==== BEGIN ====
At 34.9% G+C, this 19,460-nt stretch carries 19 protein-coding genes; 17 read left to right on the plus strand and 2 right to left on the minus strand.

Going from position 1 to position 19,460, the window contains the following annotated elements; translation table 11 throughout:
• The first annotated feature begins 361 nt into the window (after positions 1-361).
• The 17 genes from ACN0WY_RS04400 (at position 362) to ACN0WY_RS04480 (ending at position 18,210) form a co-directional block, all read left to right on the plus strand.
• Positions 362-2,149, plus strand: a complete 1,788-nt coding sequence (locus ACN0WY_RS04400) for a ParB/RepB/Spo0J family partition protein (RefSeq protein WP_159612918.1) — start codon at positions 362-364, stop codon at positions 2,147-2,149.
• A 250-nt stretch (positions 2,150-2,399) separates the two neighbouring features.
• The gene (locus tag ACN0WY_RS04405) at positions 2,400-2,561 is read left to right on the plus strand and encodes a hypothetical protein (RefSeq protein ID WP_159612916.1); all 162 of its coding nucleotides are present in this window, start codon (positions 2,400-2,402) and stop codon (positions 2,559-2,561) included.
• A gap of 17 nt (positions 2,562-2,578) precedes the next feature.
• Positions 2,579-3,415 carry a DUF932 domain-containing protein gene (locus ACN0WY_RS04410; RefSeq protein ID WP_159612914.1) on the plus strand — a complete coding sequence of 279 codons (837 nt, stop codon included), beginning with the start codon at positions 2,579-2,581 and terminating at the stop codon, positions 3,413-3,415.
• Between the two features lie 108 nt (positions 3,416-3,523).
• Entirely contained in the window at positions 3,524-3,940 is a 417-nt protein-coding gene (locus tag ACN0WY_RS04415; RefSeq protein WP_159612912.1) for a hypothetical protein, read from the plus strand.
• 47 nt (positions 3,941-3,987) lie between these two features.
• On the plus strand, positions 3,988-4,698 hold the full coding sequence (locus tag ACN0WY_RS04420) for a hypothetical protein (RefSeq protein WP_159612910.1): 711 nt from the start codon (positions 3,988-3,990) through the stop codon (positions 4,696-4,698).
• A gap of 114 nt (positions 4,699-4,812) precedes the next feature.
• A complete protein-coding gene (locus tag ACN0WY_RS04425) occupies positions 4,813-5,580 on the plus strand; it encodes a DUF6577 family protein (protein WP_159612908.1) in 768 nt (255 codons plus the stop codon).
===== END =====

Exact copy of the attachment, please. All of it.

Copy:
At 34.9% G+C, this 19,460-nt stretch carries 19 protein-coding genes; 17 read left to right on the plus strand and 2 right to left on the minus strand.

Going from position 1 to position 19,460, the window contains the following annotated elements; translation table 11 throughout:
• The first annotated feature begins 361 nt into the window (after positions 1-361).
• The 17 genes from ACN0WY_RS04400 (at position 362) to ACN0WY_RS04480 (ending at position 18,210) form a co-directional block, all read left to right on the plus strand.
• Positions 362-2,149, plus strand: a complete 1,788-nt coding sequence (locus ACN0WY_RS04400) for a ParB/RepB/Spo0J family partition protein (RefSeq protein WP_159612918.1) — start codon at positions 362-364, stop codon at positions 2,147-2,149.
• A 250-nt stretch (positions 2,150-2,399) separates the two neighbouring features.
• The gene (locus tag ACN0WY_RS04405) at positions 2,400-2,561 is read left to right on the plus strand and encodes a hypothetical protein (RefSeq protein ID WP_159612916.1); all 162 of its coding nucleotides are present in this window, start codon (positions 2,400-2,402) and stop codon (positions 2,559-2,561) included.
• A gap of 17 nt (positions 2,562-2,578) precedes the next feature.
• Positions 2,579-3,415 carry a DUF932 domain-containing protein gene (locus ACN0WY_RS04410; RefSeq protein ID WP_159612914.1) on the plus strand — a complete coding sequence of 279 codons (837 nt, stop codon included), beginning with the start codon at positions 2,579-2,581 and terminating at the stop codon, positions 3,413-3,415.
• Between the two features lie 108 nt (positions 3,416-3,523).
• Entirely contained in the window at positions 3,524-3,940 is a 417-nt protein-coding gene (locus tag ACN0WY_RS04415; RefSeq protein WP_159612912.1) for a hypothetical protein, read from the plus strand.
• 47 nt (positions 3,941-3,987) lie between these two features.
• On the plus strand, positions 3,988-4,698 hold the full coding sequence (locus tag ACN0WY_RS04420) for a hypothetical protein (RefSeq protein WP_159612910.1): 711 nt from the start codon (positions 3,988-3,990) through the stop codon (positions 4,696-4,698).
• A gap of 114 nt (positions 4,699-4,812) precedes the next feature.
• A complete protein-coding gene (locus tag ACN0WY_RS04425) occupies positions 4,813-5,580 on the plus strand; it encodes a DUF6577 family protein (protein WP_159612908.1) in 768 nt (255 codons plus the stop codon).